Stephen Heywood

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Stephen's profile on the website PatientsLikeMe set up by his brothers and friend Jeff Cole to help people with ALS

Stephen Heywood (April 13, 1969 – November 26, 2006) was an American builder and self-taught architect, specializing in the renovation of old houses.[1]

He was diagnosed with ALS in 1998, at the age of 29. He was the subject of His Brother's Keeper: A Story from the Edge of Medicine, written by the Pulitzer Prize-winning author Jonathan Weiner, and the documentary film, So Much So Fast, which premiered at the 2006 Sundance Film Festival.

Stephen Heywood was a catalyst in the ALS research field, driving scientists and leaders to find effective treatments for ALS patients. He is survived by his wife, Wendy (Stacy) Heywood, and son, Alexander Stephen Heywood; two brothers, James Heywood, and Benjamin Heywood, co-founder of a website for patients with ALS and other life-changing illnesses, PatientsLikeMe.[2]; and his parents, John Heywood, Sun Jae Professor of Mechanical Engineering, and Peggy (Gilkerson) Heywood.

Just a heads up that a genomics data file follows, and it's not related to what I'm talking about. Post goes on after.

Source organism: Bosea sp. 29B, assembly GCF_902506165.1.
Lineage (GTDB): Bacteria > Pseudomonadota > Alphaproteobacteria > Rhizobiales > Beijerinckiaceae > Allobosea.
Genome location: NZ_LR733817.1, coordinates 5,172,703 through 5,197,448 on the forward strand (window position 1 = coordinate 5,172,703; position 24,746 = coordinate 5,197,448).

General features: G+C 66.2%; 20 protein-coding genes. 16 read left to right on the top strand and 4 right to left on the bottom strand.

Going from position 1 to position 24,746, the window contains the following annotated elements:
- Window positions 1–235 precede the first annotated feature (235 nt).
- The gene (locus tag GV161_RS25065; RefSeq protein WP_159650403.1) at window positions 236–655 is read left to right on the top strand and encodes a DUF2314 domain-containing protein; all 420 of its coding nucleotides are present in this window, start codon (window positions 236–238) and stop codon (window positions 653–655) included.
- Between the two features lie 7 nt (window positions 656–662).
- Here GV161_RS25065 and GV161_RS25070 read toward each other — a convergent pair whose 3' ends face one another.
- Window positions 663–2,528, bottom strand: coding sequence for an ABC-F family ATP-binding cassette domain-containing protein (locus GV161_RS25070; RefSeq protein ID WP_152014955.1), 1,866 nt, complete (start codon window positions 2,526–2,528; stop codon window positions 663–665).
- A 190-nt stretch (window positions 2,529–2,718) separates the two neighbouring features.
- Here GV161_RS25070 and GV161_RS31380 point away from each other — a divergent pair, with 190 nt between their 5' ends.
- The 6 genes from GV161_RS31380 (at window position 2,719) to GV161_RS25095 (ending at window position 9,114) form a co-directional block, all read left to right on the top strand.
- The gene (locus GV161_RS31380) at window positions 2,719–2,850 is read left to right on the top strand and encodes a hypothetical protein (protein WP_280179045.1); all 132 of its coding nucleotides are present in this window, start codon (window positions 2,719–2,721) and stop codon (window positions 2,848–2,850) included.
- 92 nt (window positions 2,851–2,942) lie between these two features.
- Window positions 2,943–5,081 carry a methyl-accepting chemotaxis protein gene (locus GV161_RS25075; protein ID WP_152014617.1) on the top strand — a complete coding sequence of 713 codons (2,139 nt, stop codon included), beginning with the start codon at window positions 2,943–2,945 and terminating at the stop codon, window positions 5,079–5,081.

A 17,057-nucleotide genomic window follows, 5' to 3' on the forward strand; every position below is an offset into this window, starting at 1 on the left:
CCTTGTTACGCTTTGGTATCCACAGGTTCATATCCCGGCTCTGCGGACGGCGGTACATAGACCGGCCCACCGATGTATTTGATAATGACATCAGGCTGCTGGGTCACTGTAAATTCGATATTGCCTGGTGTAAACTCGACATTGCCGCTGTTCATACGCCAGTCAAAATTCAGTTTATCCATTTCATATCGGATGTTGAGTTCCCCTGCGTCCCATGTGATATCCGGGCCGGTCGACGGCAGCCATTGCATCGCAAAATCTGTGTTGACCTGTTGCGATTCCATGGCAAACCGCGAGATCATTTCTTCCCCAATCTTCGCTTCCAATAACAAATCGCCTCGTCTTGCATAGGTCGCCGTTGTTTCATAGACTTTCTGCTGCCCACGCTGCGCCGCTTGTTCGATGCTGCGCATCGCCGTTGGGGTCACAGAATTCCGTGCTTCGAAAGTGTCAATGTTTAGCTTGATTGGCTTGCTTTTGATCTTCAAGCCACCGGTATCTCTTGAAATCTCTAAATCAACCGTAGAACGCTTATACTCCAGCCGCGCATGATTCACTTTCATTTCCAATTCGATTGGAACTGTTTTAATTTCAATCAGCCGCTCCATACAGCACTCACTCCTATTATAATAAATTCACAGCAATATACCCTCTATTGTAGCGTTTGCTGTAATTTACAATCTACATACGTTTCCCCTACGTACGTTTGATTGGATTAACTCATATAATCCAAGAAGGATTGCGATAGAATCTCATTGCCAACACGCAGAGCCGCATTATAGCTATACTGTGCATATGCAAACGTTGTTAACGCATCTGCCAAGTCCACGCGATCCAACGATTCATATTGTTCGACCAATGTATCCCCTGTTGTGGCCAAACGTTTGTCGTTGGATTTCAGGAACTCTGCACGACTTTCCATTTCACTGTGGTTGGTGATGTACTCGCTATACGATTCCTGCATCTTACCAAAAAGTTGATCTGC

Stephen lived in Newton, Massachusetts, with his wife and son until his death at age 37. He died from an accidentally detached respirator in November 2006.

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